Indianapolis attorney Yasmin Stump is among women lawyers who made a change to regain control over the time she spent in the workplace and become the ultimate decision maker in their careers. Stump and others chose to take a risk and open her their practices.
After overcoming addiction, abuse and sexual harm, Sarah Hurley sought to aid women dealing with the same struggles she faced as a child. She created the White Stone Project, an organization devoted to providing survivor-led, professional training and coaching to people and organizations engaging trauma survivors. Its goal: to equip people to more effectively communicate, understand and avoid revictimizing those they work with.
When parties arrive for mediation and extend their hands in greeting, James Browne understands the cultural differences that can be conveyed in the handshake. Browne, partner at Goodin Abernathy LLP in Indianapolis, has been a registered mediator since 2010 and offers bilingual mediation services.
“These cases are not just someone with a tummy ache,” said William Marler, the food safety expert and attorney who launched his fledgling career after successfully representing more than 100 other Jack in The Box food-poisoning victims. Since then, he has represented hundreds of victims in some of the most serious foodborne illness outbreaks in the country, winning more than $600 million in settlements.
Six intellectual property attorneys walked out of one law firm, boarded the elevator in their downtown Indianapolis office building and pushed the button for a competing law firm on the 19th floor. Thus, Frost Brown Todd last month bolstered its Indianapolis IP practice group by luring the entire intellectual property team from SmithAmundsen’s Indiana office. The move underscored what law firms say is a competitive job market where experienced lawyers are the hottest commodity.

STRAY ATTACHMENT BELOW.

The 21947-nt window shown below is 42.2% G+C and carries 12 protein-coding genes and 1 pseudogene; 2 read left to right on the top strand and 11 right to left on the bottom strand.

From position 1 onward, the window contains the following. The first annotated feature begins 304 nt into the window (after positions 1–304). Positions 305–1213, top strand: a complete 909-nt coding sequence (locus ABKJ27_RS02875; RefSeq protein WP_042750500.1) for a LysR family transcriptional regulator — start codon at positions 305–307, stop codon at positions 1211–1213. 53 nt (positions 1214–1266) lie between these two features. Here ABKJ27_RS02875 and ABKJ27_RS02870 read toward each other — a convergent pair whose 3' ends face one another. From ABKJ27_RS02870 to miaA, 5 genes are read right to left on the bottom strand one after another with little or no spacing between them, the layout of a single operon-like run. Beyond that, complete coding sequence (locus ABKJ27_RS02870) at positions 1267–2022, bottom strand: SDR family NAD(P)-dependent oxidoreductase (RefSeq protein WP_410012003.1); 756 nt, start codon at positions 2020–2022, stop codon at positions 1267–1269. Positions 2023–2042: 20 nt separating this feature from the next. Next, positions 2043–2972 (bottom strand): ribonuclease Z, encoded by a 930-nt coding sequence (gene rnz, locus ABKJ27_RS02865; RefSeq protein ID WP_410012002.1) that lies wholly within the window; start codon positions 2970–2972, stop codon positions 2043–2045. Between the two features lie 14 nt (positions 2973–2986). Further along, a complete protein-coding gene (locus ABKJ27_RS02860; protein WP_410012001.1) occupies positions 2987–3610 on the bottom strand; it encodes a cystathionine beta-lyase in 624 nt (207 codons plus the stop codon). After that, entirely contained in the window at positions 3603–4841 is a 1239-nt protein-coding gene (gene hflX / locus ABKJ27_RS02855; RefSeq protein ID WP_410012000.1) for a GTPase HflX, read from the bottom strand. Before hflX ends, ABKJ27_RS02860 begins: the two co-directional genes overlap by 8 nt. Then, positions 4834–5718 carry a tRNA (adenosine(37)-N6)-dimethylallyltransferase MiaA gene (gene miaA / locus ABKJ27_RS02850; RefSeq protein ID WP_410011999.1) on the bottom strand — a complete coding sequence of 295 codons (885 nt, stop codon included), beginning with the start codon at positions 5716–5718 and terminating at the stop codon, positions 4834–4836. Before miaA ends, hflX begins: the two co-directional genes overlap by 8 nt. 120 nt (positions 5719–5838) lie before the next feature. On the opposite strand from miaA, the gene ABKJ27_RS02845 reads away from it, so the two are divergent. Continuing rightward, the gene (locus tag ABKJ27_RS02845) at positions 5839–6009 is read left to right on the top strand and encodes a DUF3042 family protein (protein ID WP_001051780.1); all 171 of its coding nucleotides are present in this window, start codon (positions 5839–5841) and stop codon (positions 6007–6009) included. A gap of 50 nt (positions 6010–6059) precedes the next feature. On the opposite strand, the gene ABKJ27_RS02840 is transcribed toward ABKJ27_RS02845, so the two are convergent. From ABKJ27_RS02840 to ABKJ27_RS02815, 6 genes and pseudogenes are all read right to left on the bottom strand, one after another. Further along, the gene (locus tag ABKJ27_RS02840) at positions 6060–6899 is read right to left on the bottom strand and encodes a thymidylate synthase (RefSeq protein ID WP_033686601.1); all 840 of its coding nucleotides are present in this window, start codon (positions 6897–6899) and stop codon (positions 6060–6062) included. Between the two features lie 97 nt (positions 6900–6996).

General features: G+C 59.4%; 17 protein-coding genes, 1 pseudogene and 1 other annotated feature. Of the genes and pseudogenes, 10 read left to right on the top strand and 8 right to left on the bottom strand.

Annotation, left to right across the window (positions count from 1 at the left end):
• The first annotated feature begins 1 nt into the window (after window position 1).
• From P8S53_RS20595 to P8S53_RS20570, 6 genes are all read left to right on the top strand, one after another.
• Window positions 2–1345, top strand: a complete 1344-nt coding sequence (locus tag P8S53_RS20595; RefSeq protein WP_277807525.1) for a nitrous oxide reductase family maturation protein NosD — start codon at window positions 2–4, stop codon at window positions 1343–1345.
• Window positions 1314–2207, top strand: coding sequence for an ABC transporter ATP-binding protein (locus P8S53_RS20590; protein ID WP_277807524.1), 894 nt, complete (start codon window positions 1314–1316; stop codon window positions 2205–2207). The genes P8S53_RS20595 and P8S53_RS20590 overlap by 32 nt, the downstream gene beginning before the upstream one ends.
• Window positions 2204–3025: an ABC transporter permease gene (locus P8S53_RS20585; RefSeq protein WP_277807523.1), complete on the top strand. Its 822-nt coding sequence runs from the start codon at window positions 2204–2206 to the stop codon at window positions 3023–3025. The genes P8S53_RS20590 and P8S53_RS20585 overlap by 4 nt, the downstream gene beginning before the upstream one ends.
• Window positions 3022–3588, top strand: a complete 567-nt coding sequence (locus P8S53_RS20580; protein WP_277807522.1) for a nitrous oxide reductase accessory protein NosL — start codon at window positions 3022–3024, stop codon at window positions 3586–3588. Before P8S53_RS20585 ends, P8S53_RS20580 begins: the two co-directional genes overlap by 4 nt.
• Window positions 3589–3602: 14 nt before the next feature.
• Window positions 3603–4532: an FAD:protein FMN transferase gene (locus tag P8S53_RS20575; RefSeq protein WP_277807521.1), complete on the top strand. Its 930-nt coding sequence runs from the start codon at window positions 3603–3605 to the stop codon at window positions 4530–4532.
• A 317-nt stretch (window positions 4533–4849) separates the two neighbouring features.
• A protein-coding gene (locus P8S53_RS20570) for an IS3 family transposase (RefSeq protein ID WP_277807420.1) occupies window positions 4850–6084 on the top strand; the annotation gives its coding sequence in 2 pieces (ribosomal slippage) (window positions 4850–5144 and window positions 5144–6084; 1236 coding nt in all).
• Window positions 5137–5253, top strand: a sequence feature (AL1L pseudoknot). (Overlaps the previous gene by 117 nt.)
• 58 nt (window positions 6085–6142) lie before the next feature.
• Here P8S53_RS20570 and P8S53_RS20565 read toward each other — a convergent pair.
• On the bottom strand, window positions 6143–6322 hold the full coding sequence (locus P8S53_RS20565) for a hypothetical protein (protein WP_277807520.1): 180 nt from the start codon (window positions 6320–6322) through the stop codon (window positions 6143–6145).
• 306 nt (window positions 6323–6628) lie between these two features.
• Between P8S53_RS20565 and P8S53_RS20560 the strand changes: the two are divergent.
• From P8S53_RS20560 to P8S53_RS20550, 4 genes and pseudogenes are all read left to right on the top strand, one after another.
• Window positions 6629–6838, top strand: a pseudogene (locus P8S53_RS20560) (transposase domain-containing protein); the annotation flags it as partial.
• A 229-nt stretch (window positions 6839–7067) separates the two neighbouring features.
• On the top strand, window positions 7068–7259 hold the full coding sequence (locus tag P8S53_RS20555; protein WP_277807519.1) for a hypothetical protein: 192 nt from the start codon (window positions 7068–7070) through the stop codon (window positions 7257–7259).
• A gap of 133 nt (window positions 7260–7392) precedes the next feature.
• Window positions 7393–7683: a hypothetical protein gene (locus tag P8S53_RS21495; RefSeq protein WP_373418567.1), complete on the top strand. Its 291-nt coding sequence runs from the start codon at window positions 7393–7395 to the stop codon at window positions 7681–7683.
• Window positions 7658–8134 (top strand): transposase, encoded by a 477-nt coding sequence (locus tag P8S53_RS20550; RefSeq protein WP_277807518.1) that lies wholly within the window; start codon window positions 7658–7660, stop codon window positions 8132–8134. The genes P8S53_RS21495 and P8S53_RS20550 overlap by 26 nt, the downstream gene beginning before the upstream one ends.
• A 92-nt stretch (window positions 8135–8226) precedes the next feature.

Former Indiana Congressman Luke Messer has joined Faegre Baker Daniels Consulting as a principal in Washington, D.C., where he will advise businesses and other entities across the nation on federal regulatory and policy developments.
The ringleader in one of the largest corporate-fraud cases in Indiana in recent years is asking a judge to throw out his felony convictions on the grounds that his legal team at the Indianapolis law firm Barnes & Thornburg failed to disclose a “profound conflict of interest.”
Despite a demanding caseload and the stress caused by the government shutdown, the judges and staff at the Southern Indiana District Court took time Thursday morning to treat their pro bono attorneys to a hearty breakfast and a thank you.
The Indiana Supreme Court Disciplinary Commission addressed such questionable relationships in an advisory opinion that cautions Hoosier attorneys against “license rental” partnerships with out-of-state law firms or non-lawyer service groups. Through these partnerships, Hoosier attorneys lend their services to the out-of-state firm or non-lawyer group in exchange for a fee paid for limited client representation in Indiana.
Here are the 50 most-read stories written by the Indiana Lawyer staff and posted online in 2018, based on page views through Dec. 10 provided by Google Analytics. Click the links to read the full stories.
Two Hoosier attorneys that survived a rigorous application process with more than 150 other applicants nationwide have been selected by the Skadden Fellowship Foundation to address public interest issues in their Indiana communities as 2019 fellows.
The Indiana Bar Foundation's 2018 Awards Dinner honored Indiana attorneys, bar associations and teachers for their contributions to the foundation, the We the People program and the cause of justice across the state. The dinner, held Sunday night, also recognized this year's Bar Foundation Fellows and featured an announcement about the creation of a new endowment.